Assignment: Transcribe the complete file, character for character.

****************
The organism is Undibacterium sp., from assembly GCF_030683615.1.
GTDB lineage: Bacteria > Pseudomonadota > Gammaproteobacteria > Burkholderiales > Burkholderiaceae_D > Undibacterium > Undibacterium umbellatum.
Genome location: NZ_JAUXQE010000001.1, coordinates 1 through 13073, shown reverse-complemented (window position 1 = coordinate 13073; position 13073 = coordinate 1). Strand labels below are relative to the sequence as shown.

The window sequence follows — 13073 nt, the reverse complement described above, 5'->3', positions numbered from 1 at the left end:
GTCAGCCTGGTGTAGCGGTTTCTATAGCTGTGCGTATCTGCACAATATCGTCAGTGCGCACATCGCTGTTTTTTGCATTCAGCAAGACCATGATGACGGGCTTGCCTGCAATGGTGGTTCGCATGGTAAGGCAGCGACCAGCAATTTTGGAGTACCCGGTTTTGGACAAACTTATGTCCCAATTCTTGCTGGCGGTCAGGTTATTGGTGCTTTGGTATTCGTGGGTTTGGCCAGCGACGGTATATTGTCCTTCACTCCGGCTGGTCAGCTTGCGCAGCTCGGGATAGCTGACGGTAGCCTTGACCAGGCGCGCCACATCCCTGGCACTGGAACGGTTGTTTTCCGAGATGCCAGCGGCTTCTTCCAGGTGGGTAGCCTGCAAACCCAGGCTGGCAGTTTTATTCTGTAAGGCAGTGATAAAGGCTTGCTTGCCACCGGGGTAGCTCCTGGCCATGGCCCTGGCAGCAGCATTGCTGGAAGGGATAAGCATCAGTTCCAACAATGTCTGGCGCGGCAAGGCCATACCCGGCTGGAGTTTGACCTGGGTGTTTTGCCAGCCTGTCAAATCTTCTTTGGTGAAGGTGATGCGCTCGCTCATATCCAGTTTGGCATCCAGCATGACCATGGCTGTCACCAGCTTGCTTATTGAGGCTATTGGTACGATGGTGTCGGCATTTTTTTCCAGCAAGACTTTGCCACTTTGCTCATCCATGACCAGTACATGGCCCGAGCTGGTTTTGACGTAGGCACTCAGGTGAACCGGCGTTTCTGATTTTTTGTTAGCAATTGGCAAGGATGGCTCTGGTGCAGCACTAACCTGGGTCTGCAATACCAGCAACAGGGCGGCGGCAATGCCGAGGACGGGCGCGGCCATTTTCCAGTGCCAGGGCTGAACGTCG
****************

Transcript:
The organism is Undibacterium sp., from assembly GCF_030683615.1.
GTDB lineage: Bacteria > Pseudomonadota > Gammaproteobacteria > Burkholderiales > Burkholderiaceae_D > Undibacterium > Undibacterium umbellatum.
Genome location: NZ_JAUXQE010000001.1, coordinates 1 through 13073, shown reverse-complemented (window position 1 = coordinate 13073; position 13073 = coordinate 1). Strand labels below are relative to the sequence as shown.

The window sequence follows — 13073 nt, the reverse complement described above, 5'->3', positions numbered from 1 at the left end:
GTCAGCCTGGTGTAGCGGTTTCTATAGCTGTGCGTATCTGCACAATATCGTCAGTGCGCACATCGCTGTTTTTTGCATTCAGCAAGACCATGATGACGGGCTTGCCTGCAATGGTGGTTCGCATGGTAAGGCAGCGACCAGCAATTTTGGAGTACCCGGTTTTGGACAAACTTATGTCCCAATTCTTGCTGGCGGTCAGGTTATTGGTGCTTTGGTATTCGTGGGTTTGGCCAGCGACGGTATATTGTCCTTCACTCCGGCTGGTCAGCTTGCGCAGCTCGGGATAGCTGACGGTAGCCTTGACCAGGCGCGCCACATCCCTGGCACTGGAACGGTTGTTTTCCGAGATGCCAGCGGCTTCTTCCAGGTGGGTAGCCTGCAAACCCAGGCTGGCAGTTTTATTCTGTAAGGCAGTGATAAAGGCTTGCTTGCCACCGGGGTAGCTCCTGGCCATGGCCCTGGCAGCAGCATTGCTGGAAGGGATAAGCATCAGTTCCAACAATGTCTGGCGCGGCAAGGCCATACCCGGCTGGAGTTTGACCTGGGTGTTTTGCCAGCCTGTCAAATCTTCTTTGGTGAAGGTGATGCGCTCGCTCATATCCAGTTTGGCATCCAGCATGACCATGGCTGTCACCAGCTTGCTTATTGAGGCTATTGGTACGATGGTGTCGGCATTTTTTTCCAGCAAGACTTTGCCACTTTGCTCATCCATGACCAGTACATGGCCCGAGCTGGTTTTGACGTAGGCACTCAGGTGAACCGGCGTTTCTGATTTTTTGTTAGCAATTGGCAAGGATGGCTCTGGTGCAGCACTAACCTGGGTCTGCAATACCAGCAACAGGGCGGCGGCAATGCCGAGGACGGGCGCGGCCATTTTCCAGTGCCAGGGCTGAACGTCG